Minocin (Minocycline Hydrochloride)
Generic equivalents for Minocin... What are generics?
Minocycline Hydrochloride (℞)
(℞) Prescription required. Can not be split. Product of New Zealand. Shipped from New Zealand.
Minocycline Hydrochloride (℞)
(℞) Prescription required. Can not be split. Product of Canada. Shipped from Canada.
To comply with Canadian International Pharmacy Association regulations you are permitted to order a 3-month supply or the closest package size available based on your personal prescription. read more
Minocycline Hydrochloride Information
(mi noe sye' kleen)
Before taking minocycline,
- tell your doctor and pharmacist if you are allergic to minocycline, tetracycline, doxycycline, demeclocycline, any other medications, or any of the ingredients in minocycline capsules, pellet-filled capsules, or extended-release tablets. Ask your pharmacist for a list of the ingredients.
- tell your doctor and pharmacist what other prescription and nonprescription medications, vitamins, nutritional supplements, and herbal products you are taking or plan to take. Be sure to mention any of the following: anticoagulants ('blood thinners') such as warfarin (Coumadin, Jantoven); ergot-type medications such as bromocriptine (Cycloset, Parlodel), cabergoline, dihydroergotamine (D.H.E. 45, Migranal), ergoloid mesylates (Hydergine), ergonovine (Ergotrate), ergotamine (Ergomar, in Cafergot, Migergot), and methylergonovine (Methergine); and penicillin. Also tell your doctor or pharmacist if you are taking isotretinoin (Absorica, Amnesteem, Clavaris, others) or have recently stopped taking it. Your doctor may need to change the doses of your medications or monitor you carefully for side effects. Minocycline decreases the effectiveness of some oral contraceptives; talk to your doctor about selecting another form of birth control to use while taking this medication.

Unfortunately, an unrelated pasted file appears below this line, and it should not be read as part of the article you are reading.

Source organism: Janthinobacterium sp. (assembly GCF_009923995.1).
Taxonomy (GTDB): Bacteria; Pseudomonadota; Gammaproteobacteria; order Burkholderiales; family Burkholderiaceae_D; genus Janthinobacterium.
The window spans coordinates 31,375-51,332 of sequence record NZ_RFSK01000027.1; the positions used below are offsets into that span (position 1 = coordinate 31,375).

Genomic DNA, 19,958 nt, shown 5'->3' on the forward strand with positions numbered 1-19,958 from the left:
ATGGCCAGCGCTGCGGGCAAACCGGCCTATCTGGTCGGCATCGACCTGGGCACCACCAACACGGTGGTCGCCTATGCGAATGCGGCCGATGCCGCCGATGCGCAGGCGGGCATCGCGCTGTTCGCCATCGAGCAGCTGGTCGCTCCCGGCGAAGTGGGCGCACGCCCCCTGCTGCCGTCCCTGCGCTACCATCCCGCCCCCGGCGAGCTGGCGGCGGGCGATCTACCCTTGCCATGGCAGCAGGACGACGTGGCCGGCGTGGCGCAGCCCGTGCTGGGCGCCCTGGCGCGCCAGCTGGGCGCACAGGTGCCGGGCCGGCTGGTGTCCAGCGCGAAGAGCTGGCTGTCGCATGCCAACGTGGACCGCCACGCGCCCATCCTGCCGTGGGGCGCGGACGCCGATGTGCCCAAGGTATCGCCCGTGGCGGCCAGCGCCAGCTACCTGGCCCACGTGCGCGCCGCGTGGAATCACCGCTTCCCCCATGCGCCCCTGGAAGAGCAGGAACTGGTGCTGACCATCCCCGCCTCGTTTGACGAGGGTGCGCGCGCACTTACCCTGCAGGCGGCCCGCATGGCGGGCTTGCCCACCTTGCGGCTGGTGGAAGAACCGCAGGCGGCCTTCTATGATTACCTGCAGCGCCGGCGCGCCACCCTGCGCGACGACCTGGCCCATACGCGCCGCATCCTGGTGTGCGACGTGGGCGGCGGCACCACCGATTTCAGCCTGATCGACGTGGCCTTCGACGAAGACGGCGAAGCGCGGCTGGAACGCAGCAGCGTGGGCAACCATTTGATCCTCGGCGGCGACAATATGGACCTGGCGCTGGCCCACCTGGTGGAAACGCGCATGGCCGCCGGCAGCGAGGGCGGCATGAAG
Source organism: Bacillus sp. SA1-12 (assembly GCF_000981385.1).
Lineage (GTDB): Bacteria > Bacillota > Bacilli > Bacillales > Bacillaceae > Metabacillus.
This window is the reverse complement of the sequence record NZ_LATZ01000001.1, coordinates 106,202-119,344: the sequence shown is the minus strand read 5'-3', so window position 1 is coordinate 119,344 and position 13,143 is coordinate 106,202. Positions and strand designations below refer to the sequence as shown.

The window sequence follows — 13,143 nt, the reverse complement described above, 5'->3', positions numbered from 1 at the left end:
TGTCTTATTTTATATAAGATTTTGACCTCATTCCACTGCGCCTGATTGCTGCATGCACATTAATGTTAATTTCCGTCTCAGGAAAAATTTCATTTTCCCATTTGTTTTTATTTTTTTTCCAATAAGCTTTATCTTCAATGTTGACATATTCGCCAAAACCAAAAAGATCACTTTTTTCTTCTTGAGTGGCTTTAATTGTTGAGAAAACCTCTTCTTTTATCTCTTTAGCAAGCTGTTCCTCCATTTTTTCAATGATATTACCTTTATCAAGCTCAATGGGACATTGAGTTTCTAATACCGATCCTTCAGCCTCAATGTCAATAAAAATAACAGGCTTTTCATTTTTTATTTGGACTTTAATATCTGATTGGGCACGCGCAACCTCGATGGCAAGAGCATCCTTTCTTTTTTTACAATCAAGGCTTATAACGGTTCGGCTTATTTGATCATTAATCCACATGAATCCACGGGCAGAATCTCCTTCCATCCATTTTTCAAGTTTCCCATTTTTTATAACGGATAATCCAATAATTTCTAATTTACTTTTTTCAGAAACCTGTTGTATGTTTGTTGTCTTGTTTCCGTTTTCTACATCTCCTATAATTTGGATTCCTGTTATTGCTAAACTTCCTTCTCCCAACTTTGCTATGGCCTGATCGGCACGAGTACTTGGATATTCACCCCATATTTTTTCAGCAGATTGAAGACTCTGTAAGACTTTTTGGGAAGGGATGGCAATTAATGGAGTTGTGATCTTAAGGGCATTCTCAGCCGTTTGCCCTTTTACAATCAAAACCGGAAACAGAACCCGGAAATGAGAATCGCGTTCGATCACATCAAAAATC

- be aware that antacids containing magnesium, aluminum, or calcium, calcium supplements, zinc products, iron products, and laxatives containing magnesium interfere with minocycline, making it less effective. Take minocycline2 hours before or 6 hours after antacids , calcium supplements, and laxatives containing magnesium. Take minocycline 2 hours before or 4 hours after iron preparations and vitamin products that contain iron. Take minocycline 2 hours before or after zinc containing products.
- tell your doctor if you have or have ever had asthma, lupus (condition in which the immune system attacks many tissues and organs including the skin, joints, blood, and kidneys), intracranial hypertension (pseudotumor cerebri; high pressure in the skull that may cause headaches, blurry or double vision, vision loss, and other symptoms), or kidney or liver disease.
- you should know that minocycline may decrease the effectiveness of hormonal contraceptives (birth control pills, patches, rings, or injections). Talk to your doctor about using another form of birth control.
- tell your doctor if you are pregnant, plan to become pregnant, or are breastfeeding. If you become pregnant while taking minocycline, call your doctor immediately. Minocycline can harm the fetus.
- you should know that minocycline may make you lightheaded or dizzy. Do not drive a car or operate machinery until you know how this medication affects you.
- plan to avoid unnecessary or prolonged exposure to sunlight and to wear protective clothing, sunglasses, and sunscreen. Minocycline may make your skin sensitive to sunlight.
- you should know that when minocycline is used during pregnancy or in babies or children up to age 8, it can cause the teeth to become permanently stained. Minocycline should not be used in children under age 8 except for inhalational anthrax or if your doctor decides it is needed.
- itching of the rectum or vagina
- changes in color of skin, scars, nails, teeth or gums.
- changes in color of tears or urine
- ringing in your ears
- hair loss
- dry mouth
- swollen tongue
- sore or irritated throat
- inflammation of the end of the penis
- muscle pain
- mood changes
- numbness, tingling, or prickling sensation on skin
- blurred vision, seeing double, or loss of vision
- peeling or blistering skin
- swelling of the face, throat, tongue, lips, and eyes
- difficulty breathing or swallowing
- shortness of breath
- yellowing of the skin or eyes, itching, dark-colored urine, light colored bowel movements, loss of appetite, nausea, vomiting, stomach pain, extreme tiredness, nausea, or vomiting, confusion
- bloody urine
- joint pain, stiffness or swelling
- swollen lymph nodes
- unusual bleeding or bruising
- decreased urination
- a return of fever, sore throat, chills, or other signs of infection
- watery or bloody stools , stomach cramps, or fever during treatment or for up to two or more months after stopping treatment
- chest pain or irregular heartbeat